Car camping naked – it’s similar to hiking naked, in that you get to enjoy nature in a pure form, far away from “civilization”. But it appeals also to more sedentary types. It’s an option for almost anyone who enjoys being naked, though they may not have seriously considered it. (For simplicity, I include pickup trucks as equivalent to a “car”. If you have a lot of gear, and a truck suitable for rough dirt roads, that might be preferable.)
Before I get into more details, here are some of the pluses of this activity:
- You can be naked in nature 24/7 (weather permitting). Perhaps you already enjoy car camping but haven’t realized it need not be limited to public and private campgrounds where clothing is required.
- Locations where naked car camping is possible also offer plenty of opportunties for naked hiking – if you’re a more active sort of person.
- It’s free! No fees, no reservation or registration hassles. No need to vacate the site by a certain time.
- Places for naked camping often involve just one site by itself – no noisy, inconsiderate (or voyeuristic) neighbors. That’s not an unmixed blessing – help may not be nearby if you have problems. But often the solitude is worth it to get away completely from the crowd.
- You’re not necessarily confined to one tiny site, so you may have plenty of room to spread out – if you have a large family or friends who’re tolerant of nudity that you’d like to bring along.
So how do you go about finding places to go car camping naked? My personal experience is limited to California, especially the central part of the Sierras. So I can’t say how much this will generalize to other states, or even all of California. But here’s the deal. California has many U. S. National Forests – about 20 by my count. Most of these have a number of nice, public campgrounds – but all or most also have what’s called “dispersed camping”. That means you can camp almost anywhere in the forest! There are some sensible limitations. In certain high-use areas, dispersed camping isn’t allowed, so you have to use a public (textile) campground.
When you’re not in an established campground, the Forest Service strongly prefers that you find a location that’s already been used for dispersed camping. This means you don’t have to (and shouldn’t) clear away grass, vegetation, brush, downed wood, etc. The site should already be essentially bare ground. You also want a fairly level spot to place your tent. An ideal site should also be well shaded and close – but not too close – to sources of water. A decent sized stream nearby is great for splashing or cooling off in, naked of course. If you have kids with you, they’ll love it. (But if you want to drink the water, be sure to purify it.)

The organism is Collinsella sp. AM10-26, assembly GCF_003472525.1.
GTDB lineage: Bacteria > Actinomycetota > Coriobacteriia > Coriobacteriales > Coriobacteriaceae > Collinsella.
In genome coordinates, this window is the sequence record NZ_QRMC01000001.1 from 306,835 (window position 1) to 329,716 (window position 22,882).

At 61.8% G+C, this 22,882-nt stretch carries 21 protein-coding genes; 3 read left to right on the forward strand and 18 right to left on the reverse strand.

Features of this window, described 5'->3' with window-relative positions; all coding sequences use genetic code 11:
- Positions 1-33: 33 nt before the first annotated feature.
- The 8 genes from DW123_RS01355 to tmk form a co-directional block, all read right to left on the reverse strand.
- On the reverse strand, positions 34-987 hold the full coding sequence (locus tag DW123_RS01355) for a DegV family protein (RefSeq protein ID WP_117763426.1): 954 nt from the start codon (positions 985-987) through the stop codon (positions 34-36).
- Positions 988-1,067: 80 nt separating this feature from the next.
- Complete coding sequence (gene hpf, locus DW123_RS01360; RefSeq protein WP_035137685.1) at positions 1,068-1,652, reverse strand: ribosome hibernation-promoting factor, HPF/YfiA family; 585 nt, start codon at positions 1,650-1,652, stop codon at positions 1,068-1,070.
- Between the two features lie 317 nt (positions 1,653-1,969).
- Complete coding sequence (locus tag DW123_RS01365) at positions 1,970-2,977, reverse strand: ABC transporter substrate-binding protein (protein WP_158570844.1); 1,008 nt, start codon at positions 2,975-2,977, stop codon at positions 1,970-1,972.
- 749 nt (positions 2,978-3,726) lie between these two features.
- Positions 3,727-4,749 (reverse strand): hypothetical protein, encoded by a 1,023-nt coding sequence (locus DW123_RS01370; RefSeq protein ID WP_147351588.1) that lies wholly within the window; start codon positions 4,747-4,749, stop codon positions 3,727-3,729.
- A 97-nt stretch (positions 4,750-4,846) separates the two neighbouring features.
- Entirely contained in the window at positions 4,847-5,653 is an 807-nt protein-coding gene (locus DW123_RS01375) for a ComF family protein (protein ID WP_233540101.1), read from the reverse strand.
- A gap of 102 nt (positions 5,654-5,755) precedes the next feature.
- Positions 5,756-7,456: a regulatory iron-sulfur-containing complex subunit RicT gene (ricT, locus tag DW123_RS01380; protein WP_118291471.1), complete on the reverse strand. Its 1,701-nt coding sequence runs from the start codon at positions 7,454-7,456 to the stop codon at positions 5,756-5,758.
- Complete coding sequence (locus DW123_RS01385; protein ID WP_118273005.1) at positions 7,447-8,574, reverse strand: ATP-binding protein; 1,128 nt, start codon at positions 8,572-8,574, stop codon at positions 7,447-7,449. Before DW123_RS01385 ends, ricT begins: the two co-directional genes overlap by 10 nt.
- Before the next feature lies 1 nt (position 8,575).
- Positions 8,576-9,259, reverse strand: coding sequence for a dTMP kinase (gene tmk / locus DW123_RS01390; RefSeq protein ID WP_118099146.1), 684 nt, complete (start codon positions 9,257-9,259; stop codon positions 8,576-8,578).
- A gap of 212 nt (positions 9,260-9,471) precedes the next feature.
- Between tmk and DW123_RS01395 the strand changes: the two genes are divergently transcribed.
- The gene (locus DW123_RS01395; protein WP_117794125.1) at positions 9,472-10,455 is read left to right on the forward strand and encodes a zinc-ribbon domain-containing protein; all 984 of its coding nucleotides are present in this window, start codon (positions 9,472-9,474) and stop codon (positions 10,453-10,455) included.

The site should also be adjacent to a Forest Service road (of which there are a large number). That makes it more convenient for you, and avoids disturbing untouched areas. You’ll be able to recognize such sites quite easily as you drive by. For one thing, they often have campfire rings – rock circles 2 or 3 feet in diameter. Although open fires are often not allowed during summer months (because of the high forest fire danger), the rings are still there. (For cooking, you can use a propane or “white gas” camp stove (“Coleman” stoves).) National Forests are the best places for this type of camping. They’re generally where the most convenient and suitable camping sites are easy to find. The USFS also, usually, has very good maps that show all navigable roads, as well as excellent, but less detailed, maps of the Forests themselves. There may, however, be other good locations for naked camping on public lands (belonging to the U. S. Bureau of Land Management or state/local jurisdictions).
What, more specifically, do you need to do to find places for naked camping? Unless you’ll be travelling, start by checking Forest Service web pages to identify the National Forest closest to home. Go to the web page for that particular Forest and check what they say about dispersed camping. Each Forest has its very own map, which you can purchase online for about $15 from the USFS itself. (USFS ranger stations usually have them too, and so do major outdoor recreation stores.) Buy the map. (There are also online maps you can view interactively, but these aren’t as easy to use as physical maps.) Examine the map for places that are most convenient for you and/or that have features of possible interest (lakes, rivers, etc.).
There are always a few paved main roads in the forests, but they may carry a fair amount of traffic, and they aren’t the most likely places to find a site with good privacy. You should usually search for sites beside the secondary roads, which vary significantly in drivability. A few are (or were) actually paved, but most are gravel or dirt. Many are suitable only for jeeps or OHVs (Off-Highway Vehicles) – not for passenger cars. Some of the dirt roads aren’t bad at all, but many are truly awful. You can’t always tell from the map. You can explore on your own, but be careful. A road that starts out looking OK may suddenly narrow, develop huge ruts, be blocked by fallen trees, etc. There may be few places to turn around if you reach an impassable section. If you’re not familiar with Forest Service roads, it’s best to stick to the better ones as much as possible. And if at all possible, use a vehicle with 4-wheel drive and high clearance.